I am glad that I can now bear witness to the worst genocide that you probably don’t know much about. In 1975, the Khmer Rouge, led by Pol Pot, took over a struggling post-Vietnam War Cambodia. Pol Pot wanted to bring Cambodia back in time to become a completely agrarian and self sufficient society. He believed that Cambodia belonged to the peasant farmers, and that intellectual city dwellers were the cause of all problems. Within two days, everyone was forced out of their homes in cities and into rural farming areas. Without food or medicine, many people simply died. Others were sent to torture prisons and then killing fields to be murdered. Teachers, doctors, lawyers, and monks were killed. Just having eyeglasses or soft hands was enough to be sent to your death. Between 1976 and 1979, the Khmer Rouge were responsible for the deaths of over two million people.
In Phnom Penh, the killing fields are the main attraction. The casual manner in which tuk tuk drivers try to solicit you for a ride to the killing fields is uncomfortable and somewhat inappropriate. I have been to the concentration camps in Poland, and I can’t imagine taxi drivers incessantly haggling tourists for a trip to Auschwitz.
The tuk tuk ride to the Choeung Ek killing field is short. The field itself is small. It’s covered with empty pits that were once mass graves. People were trucked to the field, made to stand over their own grave, and hacked to death with farming tools because bullets were too expensive. The remains of roughly 9,000 people were found here at just one of the many killing fields throughout Cambodia.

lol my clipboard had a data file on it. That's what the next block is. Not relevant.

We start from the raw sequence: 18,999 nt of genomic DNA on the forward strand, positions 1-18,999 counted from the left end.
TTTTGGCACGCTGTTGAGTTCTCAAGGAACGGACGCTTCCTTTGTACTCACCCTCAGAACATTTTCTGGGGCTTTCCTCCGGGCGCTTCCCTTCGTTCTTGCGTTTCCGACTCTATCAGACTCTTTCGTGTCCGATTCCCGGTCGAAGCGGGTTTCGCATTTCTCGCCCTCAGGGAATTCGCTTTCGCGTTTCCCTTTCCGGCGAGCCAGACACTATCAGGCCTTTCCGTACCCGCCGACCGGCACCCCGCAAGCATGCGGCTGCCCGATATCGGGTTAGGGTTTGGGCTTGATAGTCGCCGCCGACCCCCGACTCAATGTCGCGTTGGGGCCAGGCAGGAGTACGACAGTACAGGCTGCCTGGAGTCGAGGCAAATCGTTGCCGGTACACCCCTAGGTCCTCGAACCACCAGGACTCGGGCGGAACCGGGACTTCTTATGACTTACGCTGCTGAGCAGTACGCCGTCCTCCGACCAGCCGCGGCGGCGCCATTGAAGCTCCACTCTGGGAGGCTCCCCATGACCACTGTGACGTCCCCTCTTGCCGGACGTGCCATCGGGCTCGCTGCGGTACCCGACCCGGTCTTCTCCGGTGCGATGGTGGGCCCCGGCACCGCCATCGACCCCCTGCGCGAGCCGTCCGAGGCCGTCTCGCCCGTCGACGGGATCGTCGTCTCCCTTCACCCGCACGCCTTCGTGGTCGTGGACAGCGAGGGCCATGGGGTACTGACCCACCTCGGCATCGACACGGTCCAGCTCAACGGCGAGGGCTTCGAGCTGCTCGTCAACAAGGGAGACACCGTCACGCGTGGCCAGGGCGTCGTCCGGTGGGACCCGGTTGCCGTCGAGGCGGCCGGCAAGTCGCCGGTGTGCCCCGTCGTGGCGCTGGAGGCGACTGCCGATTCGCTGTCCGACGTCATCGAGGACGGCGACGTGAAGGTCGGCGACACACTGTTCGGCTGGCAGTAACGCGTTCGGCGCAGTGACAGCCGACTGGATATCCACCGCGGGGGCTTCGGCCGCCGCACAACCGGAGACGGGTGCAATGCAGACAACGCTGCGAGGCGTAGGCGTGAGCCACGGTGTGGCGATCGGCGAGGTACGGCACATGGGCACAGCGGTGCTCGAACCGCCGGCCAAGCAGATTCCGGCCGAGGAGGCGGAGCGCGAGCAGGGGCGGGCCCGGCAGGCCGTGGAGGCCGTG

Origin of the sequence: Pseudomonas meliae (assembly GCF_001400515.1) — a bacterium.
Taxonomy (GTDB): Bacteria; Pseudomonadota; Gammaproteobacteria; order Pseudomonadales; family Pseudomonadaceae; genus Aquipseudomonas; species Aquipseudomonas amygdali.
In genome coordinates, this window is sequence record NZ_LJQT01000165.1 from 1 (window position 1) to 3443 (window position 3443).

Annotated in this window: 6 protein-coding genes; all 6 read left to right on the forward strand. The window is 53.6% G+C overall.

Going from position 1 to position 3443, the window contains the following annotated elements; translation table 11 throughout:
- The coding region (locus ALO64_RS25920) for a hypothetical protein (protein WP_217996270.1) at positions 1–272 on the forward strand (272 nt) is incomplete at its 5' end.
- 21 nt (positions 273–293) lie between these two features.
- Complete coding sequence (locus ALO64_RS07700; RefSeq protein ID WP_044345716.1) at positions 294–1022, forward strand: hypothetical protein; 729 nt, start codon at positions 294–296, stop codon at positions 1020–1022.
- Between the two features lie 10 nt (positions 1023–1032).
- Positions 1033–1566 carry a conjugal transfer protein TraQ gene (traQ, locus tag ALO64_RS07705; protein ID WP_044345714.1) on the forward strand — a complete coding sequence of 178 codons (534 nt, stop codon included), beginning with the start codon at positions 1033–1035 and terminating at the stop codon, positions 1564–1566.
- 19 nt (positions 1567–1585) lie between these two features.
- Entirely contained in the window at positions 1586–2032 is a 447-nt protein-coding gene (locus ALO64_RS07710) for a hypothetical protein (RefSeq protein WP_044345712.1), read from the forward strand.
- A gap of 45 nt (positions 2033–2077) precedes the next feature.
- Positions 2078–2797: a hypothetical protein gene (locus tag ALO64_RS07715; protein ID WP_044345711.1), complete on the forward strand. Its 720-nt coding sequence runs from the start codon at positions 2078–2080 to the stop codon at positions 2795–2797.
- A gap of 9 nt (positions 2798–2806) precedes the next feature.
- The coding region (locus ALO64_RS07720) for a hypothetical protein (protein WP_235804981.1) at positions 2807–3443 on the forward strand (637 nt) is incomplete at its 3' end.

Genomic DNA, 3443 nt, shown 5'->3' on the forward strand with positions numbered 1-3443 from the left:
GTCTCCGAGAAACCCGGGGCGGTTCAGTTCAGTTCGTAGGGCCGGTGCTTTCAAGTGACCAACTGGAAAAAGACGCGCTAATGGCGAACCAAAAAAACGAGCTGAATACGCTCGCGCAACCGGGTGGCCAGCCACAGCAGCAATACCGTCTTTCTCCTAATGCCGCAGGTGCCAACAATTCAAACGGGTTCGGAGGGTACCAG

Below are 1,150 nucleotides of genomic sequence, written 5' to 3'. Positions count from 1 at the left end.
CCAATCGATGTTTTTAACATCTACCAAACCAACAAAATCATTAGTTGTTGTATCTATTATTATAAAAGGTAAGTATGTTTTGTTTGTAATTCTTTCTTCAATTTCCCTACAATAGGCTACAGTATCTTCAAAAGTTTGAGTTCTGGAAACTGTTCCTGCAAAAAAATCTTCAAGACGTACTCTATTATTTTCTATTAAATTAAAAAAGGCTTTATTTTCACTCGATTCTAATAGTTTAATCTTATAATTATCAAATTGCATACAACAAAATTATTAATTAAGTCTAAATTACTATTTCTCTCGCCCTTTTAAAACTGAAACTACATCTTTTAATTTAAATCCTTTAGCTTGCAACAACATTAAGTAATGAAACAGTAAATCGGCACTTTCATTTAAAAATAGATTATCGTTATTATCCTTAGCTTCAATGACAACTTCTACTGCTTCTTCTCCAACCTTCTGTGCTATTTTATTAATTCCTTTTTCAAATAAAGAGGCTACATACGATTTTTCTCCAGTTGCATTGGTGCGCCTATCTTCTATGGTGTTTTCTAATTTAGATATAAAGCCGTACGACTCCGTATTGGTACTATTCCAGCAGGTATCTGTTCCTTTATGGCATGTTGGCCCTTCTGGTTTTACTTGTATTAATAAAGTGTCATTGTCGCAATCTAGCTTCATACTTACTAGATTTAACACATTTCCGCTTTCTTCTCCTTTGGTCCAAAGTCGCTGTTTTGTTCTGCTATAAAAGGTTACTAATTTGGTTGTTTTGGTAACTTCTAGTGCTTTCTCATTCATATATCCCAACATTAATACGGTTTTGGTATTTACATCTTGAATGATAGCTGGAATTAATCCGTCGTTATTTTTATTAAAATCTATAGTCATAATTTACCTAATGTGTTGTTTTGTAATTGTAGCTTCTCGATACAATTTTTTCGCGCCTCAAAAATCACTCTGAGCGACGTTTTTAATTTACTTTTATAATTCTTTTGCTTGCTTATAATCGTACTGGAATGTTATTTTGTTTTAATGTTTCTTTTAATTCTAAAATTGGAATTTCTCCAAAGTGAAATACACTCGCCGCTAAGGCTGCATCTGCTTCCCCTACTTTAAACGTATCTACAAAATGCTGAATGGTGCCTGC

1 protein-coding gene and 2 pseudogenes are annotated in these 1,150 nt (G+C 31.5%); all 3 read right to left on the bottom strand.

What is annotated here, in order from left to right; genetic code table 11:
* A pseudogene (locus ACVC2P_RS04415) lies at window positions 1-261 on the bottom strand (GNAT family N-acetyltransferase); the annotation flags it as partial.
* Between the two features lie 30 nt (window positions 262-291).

The soil in these fields is still full of human bones. I actually had to watch where I was stepping to avoid bones that surfaced during rainy days. No separation exists between the visitor and the genocide. As unsettling as that was, these bones hardly have a human aspect to them anymore. I was more moved by seeing the collection of victims’ clothing; many of which belonged to children.
In the middle of Choeung Ek is a massive memorial stupa containing the skulls of 5,000 people. Each skull was labeled with the age of the victim and the way in which they were killed.
We all left the killing fields feeling upset, disgusted, and confused. I think that’s what you’re supposed to take away from a genocide. Genocide is inexplicable and incomprehensible. What’s important is you learn that it happened, tell the story to others, and make sure it doesn’t happen again. I began my week in Cambodia with an outlook that will change the way I see the country. I wonder what this poor third world nation would be like if 25% of its population wasn’t wiped out just 30 years ago.